Author: Sachin Kumar, Anjali Shakya, Dr. Akhilesh Patel, Priya Rani, Shobhit Raj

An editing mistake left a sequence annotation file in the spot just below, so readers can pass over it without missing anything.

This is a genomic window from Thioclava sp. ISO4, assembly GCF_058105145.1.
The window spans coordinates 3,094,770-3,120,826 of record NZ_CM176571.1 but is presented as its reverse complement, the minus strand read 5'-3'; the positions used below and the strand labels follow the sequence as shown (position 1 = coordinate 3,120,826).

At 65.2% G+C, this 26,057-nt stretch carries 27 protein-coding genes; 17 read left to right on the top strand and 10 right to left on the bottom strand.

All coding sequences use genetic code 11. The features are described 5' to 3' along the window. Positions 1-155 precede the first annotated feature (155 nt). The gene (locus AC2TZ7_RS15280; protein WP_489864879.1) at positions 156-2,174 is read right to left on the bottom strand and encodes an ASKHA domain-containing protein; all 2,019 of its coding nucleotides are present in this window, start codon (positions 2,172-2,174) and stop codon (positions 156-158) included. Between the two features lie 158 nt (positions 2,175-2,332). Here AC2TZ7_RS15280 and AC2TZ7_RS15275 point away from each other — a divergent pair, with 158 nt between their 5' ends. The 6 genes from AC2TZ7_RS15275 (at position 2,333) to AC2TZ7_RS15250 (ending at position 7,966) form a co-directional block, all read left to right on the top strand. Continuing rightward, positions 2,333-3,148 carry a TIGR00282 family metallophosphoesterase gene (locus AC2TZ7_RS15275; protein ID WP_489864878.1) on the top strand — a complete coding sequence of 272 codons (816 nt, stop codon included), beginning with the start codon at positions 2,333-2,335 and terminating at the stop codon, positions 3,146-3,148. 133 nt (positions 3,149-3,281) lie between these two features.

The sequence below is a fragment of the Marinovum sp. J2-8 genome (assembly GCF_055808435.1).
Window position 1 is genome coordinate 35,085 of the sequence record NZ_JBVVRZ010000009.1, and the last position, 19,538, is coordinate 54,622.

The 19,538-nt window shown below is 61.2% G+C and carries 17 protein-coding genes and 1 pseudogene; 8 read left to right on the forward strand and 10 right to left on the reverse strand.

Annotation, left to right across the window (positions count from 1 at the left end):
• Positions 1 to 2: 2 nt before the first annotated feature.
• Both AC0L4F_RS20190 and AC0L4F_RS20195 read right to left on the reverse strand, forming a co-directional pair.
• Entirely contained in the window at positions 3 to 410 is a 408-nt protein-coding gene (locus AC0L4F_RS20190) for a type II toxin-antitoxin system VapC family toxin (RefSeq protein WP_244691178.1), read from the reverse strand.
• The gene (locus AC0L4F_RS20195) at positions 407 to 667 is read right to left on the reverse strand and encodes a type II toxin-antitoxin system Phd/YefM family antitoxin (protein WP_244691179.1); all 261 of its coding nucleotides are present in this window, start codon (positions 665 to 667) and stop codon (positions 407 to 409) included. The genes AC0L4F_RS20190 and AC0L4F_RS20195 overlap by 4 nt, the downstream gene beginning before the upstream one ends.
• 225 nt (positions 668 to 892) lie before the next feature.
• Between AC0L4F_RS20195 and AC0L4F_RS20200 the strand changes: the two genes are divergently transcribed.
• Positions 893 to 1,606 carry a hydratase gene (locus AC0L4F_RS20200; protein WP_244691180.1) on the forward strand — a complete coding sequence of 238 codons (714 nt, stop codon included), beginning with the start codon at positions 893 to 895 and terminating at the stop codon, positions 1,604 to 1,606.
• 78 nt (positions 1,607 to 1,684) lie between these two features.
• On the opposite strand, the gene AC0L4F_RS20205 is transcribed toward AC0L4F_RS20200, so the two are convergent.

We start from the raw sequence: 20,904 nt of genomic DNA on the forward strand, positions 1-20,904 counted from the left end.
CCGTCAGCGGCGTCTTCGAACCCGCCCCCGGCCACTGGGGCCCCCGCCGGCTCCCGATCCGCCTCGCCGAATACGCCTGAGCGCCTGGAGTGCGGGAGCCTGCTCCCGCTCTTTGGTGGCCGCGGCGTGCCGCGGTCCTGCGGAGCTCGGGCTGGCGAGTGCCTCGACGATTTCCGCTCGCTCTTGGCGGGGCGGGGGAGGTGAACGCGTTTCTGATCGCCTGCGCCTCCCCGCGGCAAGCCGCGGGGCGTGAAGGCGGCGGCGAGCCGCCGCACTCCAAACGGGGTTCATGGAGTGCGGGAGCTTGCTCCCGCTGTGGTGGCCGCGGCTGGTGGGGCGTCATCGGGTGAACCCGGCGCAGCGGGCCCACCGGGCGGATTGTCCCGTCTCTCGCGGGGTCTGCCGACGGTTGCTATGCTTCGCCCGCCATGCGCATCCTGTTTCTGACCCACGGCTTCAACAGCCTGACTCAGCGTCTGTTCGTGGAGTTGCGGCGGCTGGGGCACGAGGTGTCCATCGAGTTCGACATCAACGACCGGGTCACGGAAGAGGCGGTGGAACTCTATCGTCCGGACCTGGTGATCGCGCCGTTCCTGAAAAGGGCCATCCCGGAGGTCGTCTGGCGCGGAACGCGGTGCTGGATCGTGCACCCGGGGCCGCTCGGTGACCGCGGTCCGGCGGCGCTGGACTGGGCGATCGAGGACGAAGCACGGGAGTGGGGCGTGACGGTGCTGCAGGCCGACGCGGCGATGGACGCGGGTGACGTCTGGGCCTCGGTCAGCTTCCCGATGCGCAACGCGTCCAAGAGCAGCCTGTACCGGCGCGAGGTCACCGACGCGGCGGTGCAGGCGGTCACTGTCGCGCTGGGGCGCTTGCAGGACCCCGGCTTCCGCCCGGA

They help people with diabetes keep their blood sugar levels in checkby lowering the level of glucose that is reabsorbed from the proximal renal tubules. In addition, these medications may help those people who have or are at risk of developing cardiovascular disease avoid heart attacks, strokes, and cardiovascular deaths, as well as heart failure and kidney failure. In people who do not have type 2 diabetes, the drugs can also be use in heart failure therapy and delay renal failure progression. To do this, the doctor will look at people suffering from heart failure with a low ejection fraction and diabetics who are at risk of heart failure. We will look at data from clinical trials to see if Sodium–glucose cotransporter 2 inhibitors can be used in the treatment of these people who is diabetics and having risk of heart failure, which can be very bad for their health. In addition, we look at how Sodium–glucose co-transporter 2 inhibitors might help the cardiovascular system. A class of drug called Sodium–glucose co-transporter 2 inhibitor can help those people who is suffering from or at risk of cardiovascular illness stay out of the hospital more often. This drug is called empagliflozin, ertugliflozin, canagliflozin, and dapagliflozin. In this, we take into account the EMPA-REG OUTCOME TRIAL and the DECLARE-TIMI 58 trial as well as the CANVAS and the VERTIS-Cardiovascular trials (such as type 2 diabetes). In addition, two separate studies have found that Dapagliflozin and Empagliflozin may be beneficial to patients who are suffering from heart failure, even if they also have diabetes. Discovery of Sodium–glucose co-transporter 2 inhibitors has given people with diabetes, heart disease, and renal failure new ways to get help. As for how they could help prevent or treat heart failure, that's still a question that needs to be worked out.

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